Punjab to sow new short duration Basmati variety next kharif

Rice
Punjab will be the first state to commence cultivation of new the short duration variety of Basmati rice from the next Kharif season.

The new variety is expected to give boost to export potential of aromatic rice from the country.

Developed by scientists of Indian Agricultural Research Institute (IARI), under the ministry of agriculture, the new variety referred as 'Pusa Basmati 1509' takes about 115-120 days to mature against 145-150 days for 'Pusa 1121', which constitute a major chunk of India's aromatic long grain rice exports.

Besides, the new variety does not shatter in case of any delay in harvesting and has a superior grain quality.

An agriculture ministry official said following the meeting of All India Rice Workers Group meeting, which consist of rice breeders and other concerned officials, in April, the ministry will notify the variety '1509' as Basmati.

"Because of lesser duration of crop, the new variety would help farmers in saving atleast 5-6 irrigations and ensure better yield," KV Prabhu, Head, Division of Genetics, IARI told FE. Prabhu said the short duration variety would help Punjab farmers in reducing the ground water usage significantly by using monsoon rains.

In Punjab and Haryana, groundwater has depleted to alarming level because of excessive usage in growing paddy and wheat. This has forced the two states to ban usage of ground water in the summer month of June for rice sowing so that monsoon rains could be used in July.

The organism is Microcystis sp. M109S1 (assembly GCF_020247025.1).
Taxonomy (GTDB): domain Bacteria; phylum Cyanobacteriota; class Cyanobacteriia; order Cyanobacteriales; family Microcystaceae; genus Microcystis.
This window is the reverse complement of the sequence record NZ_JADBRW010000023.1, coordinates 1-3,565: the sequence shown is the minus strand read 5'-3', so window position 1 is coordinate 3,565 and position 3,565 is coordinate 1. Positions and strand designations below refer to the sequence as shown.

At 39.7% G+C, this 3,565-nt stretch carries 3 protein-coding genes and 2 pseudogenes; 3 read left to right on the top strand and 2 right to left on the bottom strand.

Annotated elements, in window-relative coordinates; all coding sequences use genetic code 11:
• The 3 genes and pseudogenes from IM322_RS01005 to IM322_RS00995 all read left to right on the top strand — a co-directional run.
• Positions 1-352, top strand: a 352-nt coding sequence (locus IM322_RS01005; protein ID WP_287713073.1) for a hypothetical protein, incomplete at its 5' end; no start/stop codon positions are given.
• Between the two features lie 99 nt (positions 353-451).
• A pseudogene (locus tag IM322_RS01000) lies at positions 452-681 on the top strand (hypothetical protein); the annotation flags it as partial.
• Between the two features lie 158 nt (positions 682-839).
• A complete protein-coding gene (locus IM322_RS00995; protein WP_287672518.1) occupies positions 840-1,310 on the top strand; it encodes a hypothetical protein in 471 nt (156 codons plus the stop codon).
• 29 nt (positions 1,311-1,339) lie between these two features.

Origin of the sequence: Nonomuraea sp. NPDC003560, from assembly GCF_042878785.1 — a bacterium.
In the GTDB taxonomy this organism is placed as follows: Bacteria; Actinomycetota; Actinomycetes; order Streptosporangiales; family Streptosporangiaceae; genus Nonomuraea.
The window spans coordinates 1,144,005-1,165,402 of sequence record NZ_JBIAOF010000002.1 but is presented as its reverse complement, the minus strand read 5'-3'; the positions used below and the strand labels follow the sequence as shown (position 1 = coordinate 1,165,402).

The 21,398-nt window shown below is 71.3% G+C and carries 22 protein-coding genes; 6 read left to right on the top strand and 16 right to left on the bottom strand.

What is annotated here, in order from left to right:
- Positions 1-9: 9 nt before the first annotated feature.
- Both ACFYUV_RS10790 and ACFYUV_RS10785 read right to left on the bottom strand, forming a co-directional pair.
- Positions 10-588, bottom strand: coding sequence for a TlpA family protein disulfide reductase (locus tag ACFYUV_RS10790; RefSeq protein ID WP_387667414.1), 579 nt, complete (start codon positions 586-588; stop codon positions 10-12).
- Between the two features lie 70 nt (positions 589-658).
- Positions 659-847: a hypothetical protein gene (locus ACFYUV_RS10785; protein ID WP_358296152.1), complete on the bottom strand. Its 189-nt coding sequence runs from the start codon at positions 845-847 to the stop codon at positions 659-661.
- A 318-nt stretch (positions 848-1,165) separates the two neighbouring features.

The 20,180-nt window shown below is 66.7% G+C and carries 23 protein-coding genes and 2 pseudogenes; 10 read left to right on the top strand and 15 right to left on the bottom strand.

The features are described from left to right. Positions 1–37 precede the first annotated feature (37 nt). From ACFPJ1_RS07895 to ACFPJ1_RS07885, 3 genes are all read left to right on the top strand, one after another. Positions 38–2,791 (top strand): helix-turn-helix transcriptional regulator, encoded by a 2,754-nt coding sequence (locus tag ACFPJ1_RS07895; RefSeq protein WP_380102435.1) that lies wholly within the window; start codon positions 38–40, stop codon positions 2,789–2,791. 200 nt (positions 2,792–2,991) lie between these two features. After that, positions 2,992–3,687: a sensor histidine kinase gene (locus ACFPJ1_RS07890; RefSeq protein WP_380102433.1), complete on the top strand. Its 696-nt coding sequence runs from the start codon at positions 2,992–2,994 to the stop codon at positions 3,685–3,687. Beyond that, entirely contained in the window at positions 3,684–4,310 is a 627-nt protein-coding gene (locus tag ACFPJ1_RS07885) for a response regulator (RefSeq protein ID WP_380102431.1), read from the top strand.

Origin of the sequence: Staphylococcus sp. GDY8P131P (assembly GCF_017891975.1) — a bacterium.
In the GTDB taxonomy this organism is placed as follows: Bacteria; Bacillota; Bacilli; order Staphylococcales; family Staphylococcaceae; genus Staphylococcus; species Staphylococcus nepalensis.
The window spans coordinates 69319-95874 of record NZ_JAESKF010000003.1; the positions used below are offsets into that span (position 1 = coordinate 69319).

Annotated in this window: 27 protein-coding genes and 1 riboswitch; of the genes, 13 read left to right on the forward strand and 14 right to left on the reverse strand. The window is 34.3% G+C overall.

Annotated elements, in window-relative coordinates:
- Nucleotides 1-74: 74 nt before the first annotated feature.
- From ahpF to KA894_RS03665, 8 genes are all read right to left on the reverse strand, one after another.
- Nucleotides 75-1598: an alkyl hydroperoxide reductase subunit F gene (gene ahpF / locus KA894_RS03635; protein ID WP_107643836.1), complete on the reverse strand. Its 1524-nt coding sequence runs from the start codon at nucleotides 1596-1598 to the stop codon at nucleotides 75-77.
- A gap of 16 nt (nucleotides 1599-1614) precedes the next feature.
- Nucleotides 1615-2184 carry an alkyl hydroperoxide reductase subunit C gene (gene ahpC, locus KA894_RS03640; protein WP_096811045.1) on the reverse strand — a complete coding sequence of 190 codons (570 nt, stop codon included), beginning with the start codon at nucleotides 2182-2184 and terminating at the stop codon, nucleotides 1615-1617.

Exporters said the new variety are definitely going to replace large areas under Pusa 1121, which has more than 70% share in India's Basmati rice exports market.

During the trial phase, yield wise, the '1509' variety has given around 6.5 tonne per hectare against around 4.5 and 2.5 tonne reported for the widely grown 1121 and traditional Basmati varieties respectively.

"Through the field trial we have witnessed that new variety gives better grain quality and yield by using less water which would help the country in increasing exports," Vijay Setia, former president, All-India Rice Exporters Association and leading exporter of Basmati rice said.

India's Basmati rice export is set to cross Rs 16,000 crore mark duing current fiscal. The country shipped aromatic and long grained rice worth Rs 15,450 crore during 2011-12.

Pusa Basmati 1121 also developed by IARI was released for commercial cultivation in 2003. This variety presently occupies more than 1.5 million hectare of Basmati rice grown area estimated at around 2.6 mh.

An official with Agricultural & Processed Food Products Export Development Authority (APEDA) said India's Basmati rice exports rose sharply following the introduction of Pusa 1121 variety in the global markets. Pusa 1121 has a huge demand from mostly middle-east countries such as Iran and Saudi Arabia.

Last six years have been watershed years as far as India's basmati rice export goes. From a modest Rs 2792 crore of aromatic rice exports during 2006-7, the exports have increased by many times and are set to cross Rs 16,000 crore mark during the current fiscal.

Basmati rice is mostly grown in Punjab, Haryana, Western Uttar Pradesh and Uttarkhand. India exports Basmati rice to middle-east countries mostly Iran, Saudi Arabia and UAE, European Union and the US.

Saudi Arabia and Iran account for more than 60% of India's total Basmati rice exports.

Please read our terms of use before posting comments
TERMS OF USE: The views, opinions and comments posted are your, and are not endorsed by this website. You shall be solely responsible for the comment posted here. The website reserves the right to delete, reject, or otherwise remove any views, opinions and comments posted or part thereof. You shall ensure that the comment is not inflammatory, abusive, derogatory, defamatory &/or obscene, or contain pornographic matter and/or does not constitute hate mail, or violate privacy of any person (s) or breach confidentiality or otherwise is illegal, immoral or contrary to public policy. Nor should it contain anything infringing copyright &/or intellectual property rights of any person(s).
comments powered by Disqus